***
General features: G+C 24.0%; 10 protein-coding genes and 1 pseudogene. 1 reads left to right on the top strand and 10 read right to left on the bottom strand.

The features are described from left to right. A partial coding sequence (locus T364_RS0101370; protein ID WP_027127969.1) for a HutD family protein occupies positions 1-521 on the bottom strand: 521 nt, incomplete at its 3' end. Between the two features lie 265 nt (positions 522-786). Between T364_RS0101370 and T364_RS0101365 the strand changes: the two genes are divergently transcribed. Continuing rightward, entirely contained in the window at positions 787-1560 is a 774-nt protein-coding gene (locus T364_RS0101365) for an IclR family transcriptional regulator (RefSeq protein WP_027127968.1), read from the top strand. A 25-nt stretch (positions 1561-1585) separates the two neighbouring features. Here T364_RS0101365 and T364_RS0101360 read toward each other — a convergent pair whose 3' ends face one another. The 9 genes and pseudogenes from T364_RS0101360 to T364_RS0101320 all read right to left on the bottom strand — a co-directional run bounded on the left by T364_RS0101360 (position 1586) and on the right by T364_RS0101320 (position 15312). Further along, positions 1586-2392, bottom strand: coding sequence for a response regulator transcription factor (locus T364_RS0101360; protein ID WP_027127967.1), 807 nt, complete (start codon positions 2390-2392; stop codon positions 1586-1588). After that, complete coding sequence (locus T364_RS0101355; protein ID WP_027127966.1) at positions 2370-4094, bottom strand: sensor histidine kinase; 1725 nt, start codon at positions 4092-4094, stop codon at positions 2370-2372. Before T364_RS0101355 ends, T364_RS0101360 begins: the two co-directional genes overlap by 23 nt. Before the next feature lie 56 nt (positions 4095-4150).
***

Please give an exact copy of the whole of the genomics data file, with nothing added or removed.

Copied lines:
General features: G+C 24.0%; 10 protein-coding genes and 1 pseudogene. 1 reads left to right on the top strand and 10 read right to left on the bottom strand.

The features are described from left to right. A partial coding sequence (locus T364_RS0101370; protein ID WP_027127969.1) for a HutD family protein occupies positions 1-521 on the bottom strand: 521 nt, incomplete at its 3' end. Between the two features lie 265 nt (positions 522-786). Between T364_RS0101370 and T364_RS0101365 the strand changes: the two genes are divergently transcribed. Continuing rightward, entirely contained in the window at positions 787-1560 is a 774-nt protein-coding gene (locus T364_RS0101365) for an IclR family transcriptional regulator (RefSeq protein WP_027127968.1), read from the top strand. A 25-nt stretch (positions 1561-1585) separates the two neighbouring features. Here T364_RS0101365 and T364_RS0101360 read toward each other — a convergent pair whose 3' ends face one another. The 9 genes and pseudogenes from T364_RS0101360 to T364_RS0101320 all read right to left on the bottom strand — a co-directional run bounded on the left by T364_RS0101360 (position 1586) and on the right by T364_RS0101320 (position 15312). Further along, positions 1586-2392, bottom strand: coding sequence for a response regulator transcription factor (locus T364_RS0101360; protein ID WP_027127967.1), 807 nt, complete (start codon positions 2390-2392; stop codon positions 1586-1588). After that, complete coding sequence (locus T364_RS0101355; protein ID WP_027127966.1) at positions 2370-4094, bottom strand: sensor histidine kinase; 1725 nt, start codon at positions 4092-4094, stop codon at positions 2370-2372. Before T364_RS0101355 ends, T364_RS0101360 begins: the two co-directional genes overlap by 23 nt. Before the next feature lie 56 nt (positions 4095-4150).